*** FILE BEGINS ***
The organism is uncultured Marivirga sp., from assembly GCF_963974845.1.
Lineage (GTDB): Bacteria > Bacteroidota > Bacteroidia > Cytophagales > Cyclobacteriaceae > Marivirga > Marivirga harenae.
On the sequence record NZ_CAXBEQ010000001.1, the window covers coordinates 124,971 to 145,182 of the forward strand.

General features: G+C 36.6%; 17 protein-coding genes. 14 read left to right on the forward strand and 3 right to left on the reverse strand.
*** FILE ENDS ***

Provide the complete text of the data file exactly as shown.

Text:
The organism is uncultured Marivirga sp., from assembly GCF_963974845.1.
Lineage (GTDB): Bacteria > Bacteroidota > Bacteroidia > Cytophagales > Cyclobacteriaceae > Marivirga > Marivirga harenae.
On the sequence record NZ_CAXBEQ010000001.1, the window covers coordinates 124,971 to 145,182 of the forward strand.

General features: G+C 36.6%; 17 protein-coding genes. 14 read left to right on the forward strand and 3 right to left on the reverse strand.